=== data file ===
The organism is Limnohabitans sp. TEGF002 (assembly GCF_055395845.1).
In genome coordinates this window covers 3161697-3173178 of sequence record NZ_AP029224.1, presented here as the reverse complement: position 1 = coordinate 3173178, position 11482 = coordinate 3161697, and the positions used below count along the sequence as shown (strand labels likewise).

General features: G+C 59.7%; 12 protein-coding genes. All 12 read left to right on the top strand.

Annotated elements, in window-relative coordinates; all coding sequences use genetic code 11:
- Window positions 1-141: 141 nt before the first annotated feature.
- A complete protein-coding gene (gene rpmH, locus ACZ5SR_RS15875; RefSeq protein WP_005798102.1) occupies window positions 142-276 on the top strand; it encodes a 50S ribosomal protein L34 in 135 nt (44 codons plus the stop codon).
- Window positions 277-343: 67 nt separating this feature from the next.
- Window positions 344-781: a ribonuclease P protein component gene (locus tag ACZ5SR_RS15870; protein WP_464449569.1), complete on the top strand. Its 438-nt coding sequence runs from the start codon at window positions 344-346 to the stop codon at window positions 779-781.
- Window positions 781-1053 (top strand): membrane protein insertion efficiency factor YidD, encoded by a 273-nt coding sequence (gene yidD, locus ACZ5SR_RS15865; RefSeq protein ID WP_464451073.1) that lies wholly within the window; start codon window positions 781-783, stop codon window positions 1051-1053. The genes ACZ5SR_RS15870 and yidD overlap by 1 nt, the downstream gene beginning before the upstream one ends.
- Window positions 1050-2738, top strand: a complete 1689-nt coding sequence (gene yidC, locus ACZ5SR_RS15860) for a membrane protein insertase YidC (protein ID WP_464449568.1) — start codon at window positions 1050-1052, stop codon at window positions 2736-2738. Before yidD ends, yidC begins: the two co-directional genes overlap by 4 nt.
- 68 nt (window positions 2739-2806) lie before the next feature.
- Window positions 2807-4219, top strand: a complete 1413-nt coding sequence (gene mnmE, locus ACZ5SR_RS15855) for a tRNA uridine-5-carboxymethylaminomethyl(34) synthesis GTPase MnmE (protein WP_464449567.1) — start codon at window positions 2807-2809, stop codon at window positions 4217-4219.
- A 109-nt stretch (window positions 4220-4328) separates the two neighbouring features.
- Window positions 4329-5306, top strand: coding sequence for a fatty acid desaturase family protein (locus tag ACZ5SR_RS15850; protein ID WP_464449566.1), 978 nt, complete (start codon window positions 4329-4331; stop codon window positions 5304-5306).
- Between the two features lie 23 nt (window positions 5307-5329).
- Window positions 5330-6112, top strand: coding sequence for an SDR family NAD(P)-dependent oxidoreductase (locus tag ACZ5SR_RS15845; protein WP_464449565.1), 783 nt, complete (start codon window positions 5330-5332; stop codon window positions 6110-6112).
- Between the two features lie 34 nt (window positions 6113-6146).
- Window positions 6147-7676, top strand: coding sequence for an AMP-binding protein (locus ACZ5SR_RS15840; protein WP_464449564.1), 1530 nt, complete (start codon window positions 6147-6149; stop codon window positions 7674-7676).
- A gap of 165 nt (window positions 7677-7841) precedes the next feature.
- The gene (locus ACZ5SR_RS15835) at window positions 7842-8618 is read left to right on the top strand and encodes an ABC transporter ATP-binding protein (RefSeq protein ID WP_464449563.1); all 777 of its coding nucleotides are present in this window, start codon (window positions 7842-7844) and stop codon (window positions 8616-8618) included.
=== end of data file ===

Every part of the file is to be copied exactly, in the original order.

The organism is Limnohabitans sp. TEGF002 (assembly GCF_055395845.1).
In genome coordinates this window covers 3161697-3173178 of sequence record NZ_AP029224.1, presented here as the reverse complement: position 1 = coordinate 3173178, position 11482 = coordinate 3161697, and the positions used below count along the sequence as shown (strand labels likewise).

General features: G+C 59.7%; 12 protein-coding genes. All 12 read left to right on the top strand.

Annotated elements, in window-relative coordinates; all coding sequences use genetic code 11:
- Window positions 1-141: 141 nt before the first annotated feature.
- A complete protein-coding gene (gene rpmH, locus ACZ5SR_RS15875; RefSeq protein WP_005798102.1) occupies window positions 142-276 on the top strand; it encodes a 50S ribosomal protein L34 in 135 nt (44 codons plus the stop codon).
- Window positions 277-343: 67 nt separating this feature from the next.
- Window positions 344-781: a ribonuclease P protein component gene (locus tag ACZ5SR_RS15870; protein WP_464449569.1), complete on the top strand. Its 438-nt coding sequence runs from the start codon at window positions 344-346 to the stop codon at window positions 779-781.
- Window positions 781-1053 (top strand): membrane protein insertion efficiency factor YidD, encoded by a 273-nt coding sequence (gene yidD, locus ACZ5SR_RS15865; RefSeq protein ID WP_464451073.1) that lies wholly within the window; start codon window positions 781-783, stop codon window positions 1051-1053. The genes ACZ5SR_RS15870 and yidD overlap by 1 nt, the downstream gene beginning before the upstream one ends.
- Window positions 1050-2738, top strand: a complete 1689-nt coding sequence (gene yidC, locus ACZ5SR_RS15860) for a membrane protein insertase YidC (protein ID WP_464449568.1) — start codon at window positions 1050-1052, stop codon at window positions 2736-2738. Before yidD ends, yidC begins: the two co-directional genes overlap by 4 nt.
- 68 nt (window positions 2739-2806) lie before the next feature.
- Window positions 2807-4219, top strand: a complete 1413-nt coding sequence (gene mnmE, locus ACZ5SR_RS15855) for a tRNA uridine-5-carboxymethylaminomethyl(34) synthesis GTPase MnmE (protein WP_464449567.1) — start codon at window positions 2807-2809, stop codon at window positions 4217-4219.
- A 109-nt stretch (window positions 4220-4328) separates the two neighbouring features.
- Window positions 4329-5306, top strand: coding sequence for a fatty acid desaturase family protein (locus tag ACZ5SR_RS15850; protein ID WP_464449566.1), 978 nt, complete (start codon window positions 4329-4331; stop codon window positions 5304-5306).
- Between the two features lie 23 nt (window positions 5307-5329).
- Window positions 5330-6112, top strand: coding sequence for an SDR family NAD(P)-dependent oxidoreductase (locus tag ACZ5SR_RS15845; protein WP_464449565.1), 783 nt, complete (start codon window positions 5330-5332; stop codon window positions 6110-6112).
- Between the two features lie 34 nt (window positions 6113-6146).
- Window positions 6147-7676, top strand: coding sequence for an AMP-binding protein (locus ACZ5SR_RS15840; protein WP_464449564.1), 1530 nt, complete (start codon window positions 6147-6149; stop codon window positions 7674-7676).
- A gap of 165 nt (window positions 7677-7841) precedes the next feature.
- The gene (locus ACZ5SR_RS15835) at window positions 7842-8618 is read left to right on the top strand and encodes an ABC transporter ATP-binding protein (RefSeq protein ID WP_464449563.1); all 777 of its coding nucleotides are present in this window, start codon (window positions 7842-7844) and stop codon (window positions 8616-8618) included.